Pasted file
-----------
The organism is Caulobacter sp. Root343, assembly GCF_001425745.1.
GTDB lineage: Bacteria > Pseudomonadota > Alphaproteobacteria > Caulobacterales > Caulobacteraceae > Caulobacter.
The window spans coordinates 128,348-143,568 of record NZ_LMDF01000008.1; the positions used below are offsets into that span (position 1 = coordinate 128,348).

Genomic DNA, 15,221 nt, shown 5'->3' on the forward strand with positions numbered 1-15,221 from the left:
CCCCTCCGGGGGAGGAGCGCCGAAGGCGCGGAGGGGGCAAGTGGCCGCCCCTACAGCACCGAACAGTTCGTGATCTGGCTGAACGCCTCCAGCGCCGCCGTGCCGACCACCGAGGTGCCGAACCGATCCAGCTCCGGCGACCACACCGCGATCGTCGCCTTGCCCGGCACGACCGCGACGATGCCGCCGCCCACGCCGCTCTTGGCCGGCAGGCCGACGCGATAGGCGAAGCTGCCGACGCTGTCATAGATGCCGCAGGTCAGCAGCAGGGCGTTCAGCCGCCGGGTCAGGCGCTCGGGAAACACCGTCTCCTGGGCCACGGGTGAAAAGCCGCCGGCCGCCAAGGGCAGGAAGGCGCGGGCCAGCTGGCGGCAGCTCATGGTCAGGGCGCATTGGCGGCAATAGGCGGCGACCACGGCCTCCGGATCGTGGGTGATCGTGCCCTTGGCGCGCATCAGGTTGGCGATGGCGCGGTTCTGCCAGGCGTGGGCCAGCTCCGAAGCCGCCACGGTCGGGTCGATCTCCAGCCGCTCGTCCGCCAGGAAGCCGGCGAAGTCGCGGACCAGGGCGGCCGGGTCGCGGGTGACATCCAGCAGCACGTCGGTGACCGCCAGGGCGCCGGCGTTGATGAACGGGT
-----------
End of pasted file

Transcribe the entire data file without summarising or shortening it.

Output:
The organism is Caulobacter sp. Root343, assembly GCF_001425745.1.
GTDB lineage: Bacteria > Pseudomonadota > Alphaproteobacteria > Caulobacterales > Caulobacteraceae > Caulobacter.
The window spans coordinates 128,348-143,568 of record NZ_LMDF01000008.1; the positions used below are offsets into that span (position 1 = coordinate 128,348).

Genomic DNA, 15,221 nt, shown 5'->3' on the forward strand with positions numbered 1-15,221 from the left:
CCCCTCCGGGGGAGGAGCGCCGAAGGCGCGGAGGGGGCAAGTGGCCGCCCCTACAGCACCGAACAGTTCGTGATCTGGCTGAACGCCTCCAGCGCCGCCGTGCCGACCACCGAGGTGCCGAACCGATCCAGCTCCGGCGACCACACCGCGATCGTCGCCTTGCCCGGCACGACCGCGACGATGCCGCCGCCCACGCCGCTCTTGGCCGGCAGGCCGACGCGATAGGCGAAGCTGCCGACGCTGTCATAGATGCCGCAGGTCAGCAGCAGGGCGTTCAGCCGCCGGGTCAGGCGCTCGGGAAACACCGTCTCCTGGGCCACGGGTGAAAAGCCGCCGGCCGCCAAGGGCAGGAAGGCGCGGGCCAGCTGGCGGCAGCTCATGGTCAGGGCGCATTGGCGGCAATAGGCGGCGACCACGGCCTCCGGATCGTGGGTGATCGTGCCCTTGGCGCGCATCAGGTTGGCGATGGCGCGGTTCTGCCAGGCGTGGGCCAGCTCCGAAGCCGCCACGGTCGGGTCGATCTCCAGCCGCTCGTCCGCCAGGAAGCCGGCGAAGTCGCGGACCAGGGCGGCCGGGTCGCGGGTGACATCCAGCAGCACGTCGGTGACCGCCAGGGCGCCGGCGTTGATGAACGGGT